The good news is that this is a very nicely done audio production of Hegel's Phenomenology.
The bad news is that Hegel is still difficult.
It's totally great to disagree with Hegel and all, but bear in mind that many major philosophers have already wrestled with and critiqued aspects of Hegel. Schopenhauer, Nietzsche, Marx, Benjamin, Adorno, Debord, to name just a tiny fraction. So if you want to give this 1 star, you might try harder than something like "Couldn't understand this book WTF?"
No way rlly? Hegel is hard to understand? And the Pope is Catholic? Whoah, rlly? lol ; )
Tip: check out Jean Hyppolite's classic intro to the phenomenology, and also you can search for "the Bernstein Tapes" for some free intro lectures online.. Good luck!
For me this is a remarkably listenable reading performance. Neenan's pacing is perfect for this text. He sounds a bit like Anthony Hopkins.
Now, if only audible would hire him to read Minima Moralia by Adorno; One-Dimensional man by Herbert Marcuse; The making of Global Capital by Panitch and Gindin, etc. Audible, you can send me an email if you want my full request list. ; )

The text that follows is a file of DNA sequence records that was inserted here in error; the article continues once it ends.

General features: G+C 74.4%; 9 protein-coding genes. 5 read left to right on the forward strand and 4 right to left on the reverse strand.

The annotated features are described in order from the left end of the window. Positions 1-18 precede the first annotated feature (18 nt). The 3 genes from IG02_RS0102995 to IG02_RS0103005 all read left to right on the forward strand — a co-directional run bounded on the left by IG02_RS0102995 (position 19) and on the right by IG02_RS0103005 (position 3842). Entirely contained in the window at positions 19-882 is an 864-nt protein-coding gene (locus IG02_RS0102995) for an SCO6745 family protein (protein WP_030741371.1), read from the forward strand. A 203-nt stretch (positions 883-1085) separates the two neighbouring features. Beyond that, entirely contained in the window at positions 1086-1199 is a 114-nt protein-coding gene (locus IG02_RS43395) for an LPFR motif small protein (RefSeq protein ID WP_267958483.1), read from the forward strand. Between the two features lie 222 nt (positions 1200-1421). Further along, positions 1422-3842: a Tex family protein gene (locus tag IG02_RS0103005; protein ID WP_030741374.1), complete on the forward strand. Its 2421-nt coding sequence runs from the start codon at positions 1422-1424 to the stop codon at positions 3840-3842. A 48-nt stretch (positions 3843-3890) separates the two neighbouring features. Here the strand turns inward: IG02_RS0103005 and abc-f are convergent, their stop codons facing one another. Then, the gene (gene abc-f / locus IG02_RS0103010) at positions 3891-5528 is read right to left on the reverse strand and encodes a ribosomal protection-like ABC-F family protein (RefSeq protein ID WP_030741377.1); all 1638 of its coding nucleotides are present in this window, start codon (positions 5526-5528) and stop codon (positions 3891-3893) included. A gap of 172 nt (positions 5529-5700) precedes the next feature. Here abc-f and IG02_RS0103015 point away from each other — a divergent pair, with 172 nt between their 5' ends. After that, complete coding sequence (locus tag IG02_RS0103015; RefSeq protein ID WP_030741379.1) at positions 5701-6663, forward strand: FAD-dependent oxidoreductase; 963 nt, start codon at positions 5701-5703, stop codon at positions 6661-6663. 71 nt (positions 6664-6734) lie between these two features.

Krishnamurti is entirely different from any of the other teachers who came out of India in the past two centuries.
In this public talk recorded at the Santa Monica Civic Auditorium in March 1972, he makes three things clear from the beginning: he does not consider himself a guru, he is not representing any religion, and this talk is not an entertainment.
His speaking style while dynamic may take some time to get used to because it is as unique as he is. He frequently refers to himself simply as "the speaker" and he implores his listeners to pay attention, listen closely and not accept what he is saying as coming from an authority.
Krishnamurti message cannot be distilled into a book blurb. The most that can be said is that he sought to empower his listeners to become spiritual lights unto themselves rather than relying on the authority of a teacher or holy book.
His talk is intended to lead the careful listener toward self discovery.
He asks you what are the facts about yourself when you step away from relying on the dogma of religions or the techniques of meditation teachers?
Even the careful listener to this talk and any talk by Krishnamurti will benefit from playing this audio more than once. There is a depth here that blossoms with repeated listening.
Many thanks should go to the producers of this digital re-mastering of a live recording made with 1970s analog technology. Krishnamurti's distinctive voice is clear and the usual background noise from such public talks is kept to a minimum.
Expect to learn about yourself if you listen carefully. But do not expect to be spoon fed second-hand spirituality.